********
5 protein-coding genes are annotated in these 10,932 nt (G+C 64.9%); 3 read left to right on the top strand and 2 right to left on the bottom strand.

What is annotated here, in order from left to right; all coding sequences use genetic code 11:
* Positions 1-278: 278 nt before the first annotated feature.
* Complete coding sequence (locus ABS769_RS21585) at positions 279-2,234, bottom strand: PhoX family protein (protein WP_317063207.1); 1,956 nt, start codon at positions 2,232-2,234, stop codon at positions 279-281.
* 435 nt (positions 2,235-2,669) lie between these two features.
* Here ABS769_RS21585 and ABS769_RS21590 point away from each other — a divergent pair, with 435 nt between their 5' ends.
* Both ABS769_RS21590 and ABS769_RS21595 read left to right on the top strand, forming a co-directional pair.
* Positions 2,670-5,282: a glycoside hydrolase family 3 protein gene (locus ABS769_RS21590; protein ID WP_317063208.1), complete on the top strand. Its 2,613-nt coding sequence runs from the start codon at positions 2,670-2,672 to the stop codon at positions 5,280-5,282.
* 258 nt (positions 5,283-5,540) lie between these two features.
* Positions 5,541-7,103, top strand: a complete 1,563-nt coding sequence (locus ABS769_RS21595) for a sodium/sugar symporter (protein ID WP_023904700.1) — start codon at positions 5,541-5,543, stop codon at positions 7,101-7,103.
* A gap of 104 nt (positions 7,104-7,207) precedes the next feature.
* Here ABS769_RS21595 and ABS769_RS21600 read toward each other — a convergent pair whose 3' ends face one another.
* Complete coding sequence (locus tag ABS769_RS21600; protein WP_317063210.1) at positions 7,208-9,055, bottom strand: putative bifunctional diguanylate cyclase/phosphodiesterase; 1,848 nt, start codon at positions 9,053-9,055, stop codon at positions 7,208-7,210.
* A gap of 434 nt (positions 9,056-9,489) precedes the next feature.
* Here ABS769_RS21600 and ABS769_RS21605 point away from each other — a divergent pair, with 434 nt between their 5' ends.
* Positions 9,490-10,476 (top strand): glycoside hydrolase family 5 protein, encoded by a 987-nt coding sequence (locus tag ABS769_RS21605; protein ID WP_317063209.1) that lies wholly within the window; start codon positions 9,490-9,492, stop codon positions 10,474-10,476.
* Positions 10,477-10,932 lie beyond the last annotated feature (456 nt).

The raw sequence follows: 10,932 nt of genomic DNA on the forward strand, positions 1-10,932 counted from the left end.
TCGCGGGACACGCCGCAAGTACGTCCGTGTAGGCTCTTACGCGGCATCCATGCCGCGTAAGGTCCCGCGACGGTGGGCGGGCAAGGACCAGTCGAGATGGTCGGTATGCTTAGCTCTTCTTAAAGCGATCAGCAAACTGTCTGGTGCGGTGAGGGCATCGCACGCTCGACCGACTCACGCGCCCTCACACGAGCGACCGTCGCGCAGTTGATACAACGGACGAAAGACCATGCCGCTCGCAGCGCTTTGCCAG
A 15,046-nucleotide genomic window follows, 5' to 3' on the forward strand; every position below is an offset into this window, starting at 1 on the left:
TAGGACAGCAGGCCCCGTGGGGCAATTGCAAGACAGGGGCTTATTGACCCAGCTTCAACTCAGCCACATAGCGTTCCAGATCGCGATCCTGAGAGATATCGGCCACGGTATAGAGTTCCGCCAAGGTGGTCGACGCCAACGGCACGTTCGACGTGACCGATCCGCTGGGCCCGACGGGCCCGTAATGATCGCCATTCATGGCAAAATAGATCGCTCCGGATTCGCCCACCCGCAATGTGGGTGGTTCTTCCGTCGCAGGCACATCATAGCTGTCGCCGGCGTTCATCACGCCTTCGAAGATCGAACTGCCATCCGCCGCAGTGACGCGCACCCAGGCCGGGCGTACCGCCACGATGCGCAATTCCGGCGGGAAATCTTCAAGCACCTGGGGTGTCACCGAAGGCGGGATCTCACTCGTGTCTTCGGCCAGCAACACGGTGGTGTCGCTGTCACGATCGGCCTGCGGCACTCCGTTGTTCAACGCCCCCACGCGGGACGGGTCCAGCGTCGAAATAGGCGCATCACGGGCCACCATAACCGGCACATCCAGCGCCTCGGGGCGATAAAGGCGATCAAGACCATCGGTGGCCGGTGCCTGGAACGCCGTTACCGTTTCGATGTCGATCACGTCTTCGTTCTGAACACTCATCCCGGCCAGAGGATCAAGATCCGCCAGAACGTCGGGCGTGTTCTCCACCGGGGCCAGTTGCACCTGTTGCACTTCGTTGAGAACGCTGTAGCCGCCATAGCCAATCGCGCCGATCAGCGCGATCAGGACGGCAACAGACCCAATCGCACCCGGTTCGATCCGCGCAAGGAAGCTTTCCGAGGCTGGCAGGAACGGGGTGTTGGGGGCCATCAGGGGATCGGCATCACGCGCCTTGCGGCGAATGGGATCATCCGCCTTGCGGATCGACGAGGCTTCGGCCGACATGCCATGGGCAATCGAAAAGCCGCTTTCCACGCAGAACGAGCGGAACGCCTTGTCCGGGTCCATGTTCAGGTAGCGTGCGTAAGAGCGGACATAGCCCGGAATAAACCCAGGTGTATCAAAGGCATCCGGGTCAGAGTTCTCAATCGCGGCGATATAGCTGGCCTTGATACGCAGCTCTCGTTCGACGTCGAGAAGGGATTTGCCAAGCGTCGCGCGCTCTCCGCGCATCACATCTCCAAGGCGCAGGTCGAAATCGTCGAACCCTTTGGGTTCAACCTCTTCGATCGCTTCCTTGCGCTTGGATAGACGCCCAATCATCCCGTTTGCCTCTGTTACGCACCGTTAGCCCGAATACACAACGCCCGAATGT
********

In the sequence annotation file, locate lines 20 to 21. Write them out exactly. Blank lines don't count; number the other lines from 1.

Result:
A 15,046-nucleotide genomic window follows, 5' to 3' on the forward strand; every position below is an offset into this window, starting at 1 on the left:
TAGGACAGCAGGCCCCGTGGGGCAATTGCAAGACAGGGGCTTATTGACCCAGCTTCAACTCAGCCACATAGCGTTCCAGATCGCGATCCTGAGAGATATCGGCCACGGTATAGAGTTCCGCCAAGGTGGTCGACGCCAACGGCACGTTCGACGTGACCGATCCGCTGGGCCCGACGGGCCCGTAATGATCGCCATTCATGGCAAAATAGATCGCTCCGGATTCGCCCACCCGCAATGTGGGTGGTTCTTCCGTCGCAGGCACATCATAGCTGTCGCCGGCGTTCATCACGCCTTCGAAGATCGAACTGCCATCCGCCGCAGTGACGCGCACCCAGGCCGGGCGTACCGCCACGATGCGCAATTCCGGCGGGAAATCTTCAAGCACCTGGGGTGTCACCGAAGGCGGGATCTCACTCGTGTCTTCGGCCAGCAACACGGTGGTGTCGCTGTCACGATCGGCCTGCGGCACTCCGTTGTTCAACGCCCCCACGCGGGACGGGTCCAGCGTCGAAATAGGCGCATCACGGGCCACCATAACCGGCACATCCAGCGCCTCGGGGCGATAAAGGCGATCAAGACCATCGGTGGCCGGTGCCTGGAACGCCGTTACCGTTTCGATGTCGATCACGTCTTCGTTCTGAACACTCATCCCGGCCAGAGGATCAAGATCCGCCAGAACGTCGGGCGTGTTCTCCACCGGGGCCAGTTGCACCTGTTGCACTTCGTTGAGAACGCTGTAGCCGCCATAGCCAATCGCGCCGATCAGCGCGATCAGGACGGCAACAGACCCAATCGCACCCGGTTCGATCCGCGCAAGGAAGCTTTCCGAGGCTGGCAGGAACGGGGTGTTGGGGGCCATCAGGGGATCGGCATCACGCGCCTTGCGGCGAATGGGATCATCCGCCTTGCGGATCGACGAGGCTTCGGCCGACATGCCATGGGCAATCGAAAAGCCGCTTTCCACGCAGAACGAGCGGAACGCCTTGTCCGGGTCCATGTTCAGGTAGCGTGCGTAAGAGCGGACATAGCCCGGAATAAACCCAGGTGTATCAAAGGCATCCGGGTCAGAGTTCTCAATCGCGGCGATATAGCTGGCCTTGATACGCAGCTCTCGTTCGACGTCGAGAAGGGATTTGCCAAGCGTCGCGCGCTCTCCGCGCATCACATCTCCAAGGCGCAGGTCGAAATCGTCGAACCCTTTGGGTTCAACCTCTTCGATCGCTTCCTTGCGCTTGGATAGACGCCCAATCATCCCGTTTGCCTCTGTTACGCACCGTTAGCCCGAATACACAACGCCCGAATGT